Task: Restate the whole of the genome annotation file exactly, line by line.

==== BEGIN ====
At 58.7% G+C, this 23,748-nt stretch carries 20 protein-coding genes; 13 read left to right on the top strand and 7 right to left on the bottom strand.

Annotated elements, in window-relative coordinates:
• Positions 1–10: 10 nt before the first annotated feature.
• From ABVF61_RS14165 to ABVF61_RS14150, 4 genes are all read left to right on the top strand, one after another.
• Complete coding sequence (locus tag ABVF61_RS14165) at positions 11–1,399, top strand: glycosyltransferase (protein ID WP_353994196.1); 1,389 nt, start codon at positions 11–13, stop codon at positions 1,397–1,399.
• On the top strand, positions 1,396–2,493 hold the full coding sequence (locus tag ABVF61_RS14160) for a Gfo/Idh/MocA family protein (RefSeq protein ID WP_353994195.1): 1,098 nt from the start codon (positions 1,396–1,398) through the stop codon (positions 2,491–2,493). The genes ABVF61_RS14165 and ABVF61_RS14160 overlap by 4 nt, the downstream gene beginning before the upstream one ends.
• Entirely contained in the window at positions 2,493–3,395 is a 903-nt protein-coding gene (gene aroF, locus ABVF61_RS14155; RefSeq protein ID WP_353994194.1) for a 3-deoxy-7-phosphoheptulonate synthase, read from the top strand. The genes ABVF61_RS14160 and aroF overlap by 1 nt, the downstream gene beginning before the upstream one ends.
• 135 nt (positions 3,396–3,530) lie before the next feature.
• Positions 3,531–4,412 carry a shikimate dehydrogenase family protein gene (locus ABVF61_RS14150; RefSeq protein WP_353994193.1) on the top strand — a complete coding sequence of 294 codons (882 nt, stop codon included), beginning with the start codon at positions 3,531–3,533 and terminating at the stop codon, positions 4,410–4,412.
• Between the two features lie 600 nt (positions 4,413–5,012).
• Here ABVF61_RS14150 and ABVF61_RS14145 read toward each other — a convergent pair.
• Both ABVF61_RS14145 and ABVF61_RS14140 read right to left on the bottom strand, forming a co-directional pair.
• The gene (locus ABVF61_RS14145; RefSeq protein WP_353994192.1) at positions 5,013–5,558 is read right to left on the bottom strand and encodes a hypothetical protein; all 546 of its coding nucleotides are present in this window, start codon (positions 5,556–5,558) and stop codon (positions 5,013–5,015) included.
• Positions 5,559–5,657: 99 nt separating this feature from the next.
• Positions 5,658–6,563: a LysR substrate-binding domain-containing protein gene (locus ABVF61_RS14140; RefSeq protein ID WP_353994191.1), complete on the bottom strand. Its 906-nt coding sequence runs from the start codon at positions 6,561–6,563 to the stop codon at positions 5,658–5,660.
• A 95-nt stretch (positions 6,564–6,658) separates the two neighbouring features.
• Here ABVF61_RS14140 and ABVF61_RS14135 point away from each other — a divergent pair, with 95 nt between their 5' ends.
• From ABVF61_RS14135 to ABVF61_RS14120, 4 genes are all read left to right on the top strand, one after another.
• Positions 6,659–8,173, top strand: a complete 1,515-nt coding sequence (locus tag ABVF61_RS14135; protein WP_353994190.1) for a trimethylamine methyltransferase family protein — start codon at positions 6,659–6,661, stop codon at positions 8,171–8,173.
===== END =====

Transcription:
At 58.7% G+C, this 23,748-nt stretch carries 20 protein-coding genes; 13 read left to right on the top strand and 7 right to left on the bottom strand.

Annotated elements, in window-relative coordinates:
• Positions 1–10: 10 nt before the first annotated feature.
• From ABVF61_RS14165 to ABVF61_RS14150, 4 genes are all read left to right on the top strand, one after another.
• Complete coding sequence (locus tag ABVF61_RS14165) at positions 11–1,399, top strand: glycosyltransferase (protein ID WP_353994196.1); 1,389 nt, start codon at positions 11–13, stop codon at positions 1,397–1,399.
• On the top strand, positions 1,396–2,493 hold the full coding sequence (locus tag ABVF61_RS14160) for a Gfo/Idh/MocA family protein (RefSeq protein ID WP_353994195.1): 1,098 nt from the start codon (positions 1,396–1,398) through the stop codon (positions 2,491–2,493). The genes ABVF61_RS14165 and ABVF61_RS14160 overlap by 4 nt, the downstream gene beginning before the upstream one ends.
• Entirely contained in the window at positions 2,493–3,395 is a 903-nt protein-coding gene (gene aroF, locus ABVF61_RS14155; RefSeq protein ID WP_353994194.1) for a 3-deoxy-7-phosphoheptulonate synthase, read from the top strand. The genes ABVF61_RS14160 and aroF overlap by 1 nt, the downstream gene beginning before the upstream one ends.
• 135 nt (positions 3,396–3,530) lie before the next feature.
• Positions 3,531–4,412 carry a shikimate dehydrogenase family protein gene (locus ABVF61_RS14150; RefSeq protein WP_353994193.1) on the top strand — a complete coding sequence of 294 codons (882 nt, stop codon included), beginning with the start codon at positions 3,531–3,533 and terminating at the stop codon, positions 4,410–4,412.
• Between the two features lie 600 nt (positions 4,413–5,012).
• Here ABVF61_RS14150 and ABVF61_RS14145 read toward each other — a convergent pair.
• Both ABVF61_RS14145 and ABVF61_RS14140 read right to left on the bottom strand, forming a co-directional pair.
• The gene (locus ABVF61_RS14145; RefSeq protein WP_353994192.1) at positions 5,013–5,558 is read right to left on the bottom strand and encodes a hypothetical protein; all 546 of its coding nucleotides are present in this window, start codon (positions 5,556–5,558) and stop codon (positions 5,013–5,015) included.
• Positions 5,559–5,657: 99 nt separating this feature from the next.
• Positions 5,658–6,563: a LysR substrate-binding domain-containing protein gene (locus ABVF61_RS14140; RefSeq protein ID WP_353994191.1), complete on the bottom strand. Its 906-nt coding sequence runs from the start codon at positions 6,561–6,563 to the stop codon at positions 5,658–5,660.
• A 95-nt stretch (positions 6,564–6,658) separates the two neighbouring features.
• Here ABVF61_RS14140 and ABVF61_RS14135 point away from each other — a divergent pair, with 95 nt between their 5' ends.
• From ABVF61_RS14135 to ABVF61_RS14120, 4 genes are all read left to right on the top strand, one after another.
• Positions 6,659–8,173, top strand: a complete 1,515-nt coding sequence (locus tag ABVF61_RS14135; protein WP_353994190.1) for a trimethylamine methyltransferase family protein — start codon at positions 6,659–6,661, stop codon at positions 8,171–8,173.